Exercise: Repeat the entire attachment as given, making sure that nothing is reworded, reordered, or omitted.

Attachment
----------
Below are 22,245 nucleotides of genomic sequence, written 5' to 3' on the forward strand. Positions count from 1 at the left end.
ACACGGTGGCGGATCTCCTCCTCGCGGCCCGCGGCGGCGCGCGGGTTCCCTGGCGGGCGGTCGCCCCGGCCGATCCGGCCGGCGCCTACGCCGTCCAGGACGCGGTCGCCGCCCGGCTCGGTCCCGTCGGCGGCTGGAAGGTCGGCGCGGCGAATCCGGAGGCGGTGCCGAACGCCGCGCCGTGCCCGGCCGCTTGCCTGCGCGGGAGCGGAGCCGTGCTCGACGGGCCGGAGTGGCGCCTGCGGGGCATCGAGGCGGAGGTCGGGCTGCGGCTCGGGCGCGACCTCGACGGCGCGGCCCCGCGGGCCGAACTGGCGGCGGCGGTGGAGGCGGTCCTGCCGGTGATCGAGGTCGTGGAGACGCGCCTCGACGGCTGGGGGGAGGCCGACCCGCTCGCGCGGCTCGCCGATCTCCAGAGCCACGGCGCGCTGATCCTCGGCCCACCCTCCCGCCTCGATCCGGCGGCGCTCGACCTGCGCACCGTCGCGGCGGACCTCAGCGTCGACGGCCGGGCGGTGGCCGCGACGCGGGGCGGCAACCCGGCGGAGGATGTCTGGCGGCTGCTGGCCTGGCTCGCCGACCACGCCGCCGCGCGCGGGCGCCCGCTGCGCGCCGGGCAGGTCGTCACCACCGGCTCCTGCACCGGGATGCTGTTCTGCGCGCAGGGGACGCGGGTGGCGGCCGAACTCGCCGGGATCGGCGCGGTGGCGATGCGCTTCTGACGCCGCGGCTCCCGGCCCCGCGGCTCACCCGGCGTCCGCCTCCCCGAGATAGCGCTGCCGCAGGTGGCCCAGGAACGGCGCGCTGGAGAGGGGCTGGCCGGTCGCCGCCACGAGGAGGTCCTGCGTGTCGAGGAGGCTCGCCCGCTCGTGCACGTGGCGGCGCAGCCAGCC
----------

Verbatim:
Below are 22,245 nucleotides of genomic sequence, written 5' to 3' on the forward strand. Positions count from 1 at the left end.
ACACGGTGGCGGATCTCCTCCTCGCGGCCCGCGGCGGCGCGCGGGTTCCCTGGCGGGCGGTCGCCCCGGCCGATCCGGCCGGCGCCTACGCCGTCCAGGACGCGGTCGCCGCCCGGCTCGGTCCCGTCGGCGGCTGGAAGGTCGGCGCGGCGAATCCGGAGGCGGTGCCGAACGCCGCGCCGTGCCCGGCCGCTTGCCTGCGCGGGAGCGGAGCCGTGCTCGACGGGCCGGAGTGGCGCCTGCGGGGCATCGAGGCGGAGGTCGGGCTGCGGCTCGGGCGCGACCTCGACGGCGCGGCCCCGCGGGCCGAACTGGCGGCGGCGGTGGAGGCGGTCCTGCCGGTGATCGAGGTCGTGGAGACGCGCCTCGACGGCTGGGGGGAGGCCGACCCGCTCGCGCGGCTCGCCGATCTCCAGAGCCACGGCGCGCTGATCCTCGGCCCACCCTCCCGCCTCGATCCGGCGGCGCTCGACCTGCGCACCGTCGCGGCGGACCTCAGCGTCGACGGCCGGGCGGTGGCCGCGACGCGGGGCGGCAACCCGGCGGAGGATGTCTGGCGGCTGCTGGCCTGGCTCGCCGACCACGCCGCCGCGCGCGGGCGCCCGCTGCGCGCCGGGCAGGTCGTCACCACCGGCTCCTGCACCGGGATGCTGTTCTGCGCGCAGGGGACGCGGGTGGCGGCCGAACTCGCCGGGATCGGCGCGGTGGCGATGCGCTTCTGACGCCGCGGCTCCCGGCCCCGCGGCTCACCCGGCGTCCGCCTCCCCGAGATAGCGCTGCCGCAGGTGGCCCAGGAACGGCGCGCTGGAGAGGGGCTGGCCGGTCGCCGCCACGAGGAGGTCCTGCGTGTCGAGGAGGCTCGCCCGCTCGTGCACGTGGCGGCGCAGCCAGCC